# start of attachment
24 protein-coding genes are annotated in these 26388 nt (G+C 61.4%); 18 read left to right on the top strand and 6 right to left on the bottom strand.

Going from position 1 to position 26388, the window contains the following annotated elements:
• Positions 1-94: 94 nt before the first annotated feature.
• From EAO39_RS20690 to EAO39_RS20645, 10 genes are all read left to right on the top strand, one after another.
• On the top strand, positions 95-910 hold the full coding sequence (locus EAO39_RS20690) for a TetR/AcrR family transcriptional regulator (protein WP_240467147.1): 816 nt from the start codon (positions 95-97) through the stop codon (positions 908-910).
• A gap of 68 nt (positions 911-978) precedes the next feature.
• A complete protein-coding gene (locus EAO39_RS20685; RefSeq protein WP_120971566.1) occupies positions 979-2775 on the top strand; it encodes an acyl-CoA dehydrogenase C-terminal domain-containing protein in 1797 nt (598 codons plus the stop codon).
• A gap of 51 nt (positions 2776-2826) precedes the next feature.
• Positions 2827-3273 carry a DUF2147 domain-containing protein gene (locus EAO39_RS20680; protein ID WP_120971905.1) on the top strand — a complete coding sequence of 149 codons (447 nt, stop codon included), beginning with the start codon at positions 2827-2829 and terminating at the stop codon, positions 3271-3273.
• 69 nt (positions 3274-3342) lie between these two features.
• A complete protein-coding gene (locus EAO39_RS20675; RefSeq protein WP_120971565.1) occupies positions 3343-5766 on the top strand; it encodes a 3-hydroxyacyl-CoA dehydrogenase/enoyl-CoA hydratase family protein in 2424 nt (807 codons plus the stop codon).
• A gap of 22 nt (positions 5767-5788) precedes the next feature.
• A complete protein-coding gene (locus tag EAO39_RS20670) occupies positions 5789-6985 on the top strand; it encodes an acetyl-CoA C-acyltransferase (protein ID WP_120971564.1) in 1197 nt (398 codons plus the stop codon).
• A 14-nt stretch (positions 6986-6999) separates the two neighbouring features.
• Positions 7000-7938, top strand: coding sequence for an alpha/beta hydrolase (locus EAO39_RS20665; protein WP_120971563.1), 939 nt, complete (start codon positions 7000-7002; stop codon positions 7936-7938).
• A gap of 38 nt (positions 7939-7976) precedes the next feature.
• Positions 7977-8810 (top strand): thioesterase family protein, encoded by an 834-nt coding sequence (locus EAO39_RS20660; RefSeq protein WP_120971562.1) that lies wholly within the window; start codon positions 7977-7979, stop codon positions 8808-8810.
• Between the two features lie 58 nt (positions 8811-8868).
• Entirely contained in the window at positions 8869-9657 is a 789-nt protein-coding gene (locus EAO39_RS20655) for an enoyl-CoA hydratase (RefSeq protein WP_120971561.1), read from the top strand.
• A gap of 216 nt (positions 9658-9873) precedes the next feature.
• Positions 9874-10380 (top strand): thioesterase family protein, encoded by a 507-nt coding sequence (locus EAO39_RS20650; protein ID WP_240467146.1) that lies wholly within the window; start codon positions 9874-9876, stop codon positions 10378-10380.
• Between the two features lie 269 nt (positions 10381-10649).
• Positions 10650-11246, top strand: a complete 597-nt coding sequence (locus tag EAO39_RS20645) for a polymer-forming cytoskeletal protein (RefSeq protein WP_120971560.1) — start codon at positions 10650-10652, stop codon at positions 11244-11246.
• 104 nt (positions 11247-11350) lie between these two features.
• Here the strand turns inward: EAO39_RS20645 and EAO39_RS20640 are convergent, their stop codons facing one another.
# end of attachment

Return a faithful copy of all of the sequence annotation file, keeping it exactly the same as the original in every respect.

24 protein-coding genes are annotated in these 26388 nt (G+C 61.4%); 18 read left to right on the top strand and 6 right to left on the bottom strand.

Going from position 1 to position 26388, the window contains the following annotated elements:
• Positions 1-94: 94 nt before the first annotated feature.
• From EAO39_RS20690 to EAO39_RS20645, 10 genes are all read left to right on the top strand, one after another.
• On the top strand, positions 95-910 hold the full coding sequence (locus EAO39_RS20690) for a TetR/AcrR family transcriptional regulator (protein WP_240467147.1): 816 nt from the start codon (positions 95-97) through the stop codon (positions 908-910).
• A gap of 68 nt (positions 911-978) precedes the next feature.
• A complete protein-coding gene (locus EAO39_RS20685; RefSeq protein WP_120971566.1) occupies positions 979-2775 on the top strand; it encodes an acyl-CoA dehydrogenase C-terminal domain-containing protein in 1797 nt (598 codons plus the stop codon).
• A gap of 51 nt (positions 2776-2826) precedes the next feature.
• Positions 2827-3273 carry a DUF2147 domain-containing protein gene (locus EAO39_RS20680; protein ID WP_120971905.1) on the top strand — a complete coding sequence of 149 codons (447 nt, stop codon included), beginning with the start codon at positions 2827-2829 and terminating at the stop codon, positions 3271-3273.
• 69 nt (positions 3274-3342) lie between these two features.
• A complete protein-coding gene (locus EAO39_RS20675; RefSeq protein WP_120971565.1) occupies positions 3343-5766 on the top strand; it encodes a 3-hydroxyacyl-CoA dehydrogenase/enoyl-CoA hydratase family protein in 2424 nt (807 codons plus the stop codon).
• A gap of 22 nt (positions 5767-5788) precedes the next feature.
• A complete protein-coding gene (locus tag EAO39_RS20670) occupies positions 5789-6985 on the top strand; it encodes an acetyl-CoA C-acyltransferase (protein ID WP_120971564.1) in 1197 nt (398 codons plus the stop codon).
• A 14-nt stretch (positions 6986-6999) separates the two neighbouring features.
• Positions 7000-7938, top strand: coding sequence for an alpha/beta hydrolase (locus EAO39_RS20665; protein WP_120971563.1), 939 nt, complete (start codon positions 7000-7002; stop codon positions 7936-7938).
• A gap of 38 nt (positions 7939-7976) precedes the next feature.
• Positions 7977-8810 (top strand): thioesterase family protein, encoded by an 834-nt coding sequence (locus EAO39_RS20660; RefSeq protein WP_120971562.1) that lies wholly within the window; start codon positions 7977-7979, stop codon positions 8808-8810.
• Between the two features lie 58 nt (positions 8811-8868).
• Entirely contained in the window at positions 8869-9657 is a 789-nt protein-coding gene (locus EAO39_RS20655) for an enoyl-CoA hydratase (RefSeq protein WP_120971561.1), read from the top strand.
• A gap of 216 nt (positions 9658-9873) precedes the next feature.
• Positions 9874-10380 (top strand): thioesterase family protein, encoded by a 507-nt coding sequence (locus EAO39_RS20650; protein ID WP_240467146.1) that lies wholly within the window; start codon positions 9874-9876, stop codon positions 10378-10380.
• Between the two features lie 269 nt (positions 10381-10649).
• Positions 10650-11246, top strand: a complete 597-nt coding sequence (locus tag EAO39_RS20645) for a polymer-forming cytoskeletal protein (RefSeq protein WP_120971560.1) — start codon at positions 10650-10652, stop codon at positions 11244-11246.
• 104 nt (positions 11247-11350) lie between these two features.
• Here the strand turns inward: EAO39_RS20645 and EAO39_RS20640 are convergent, their stop codons facing one another.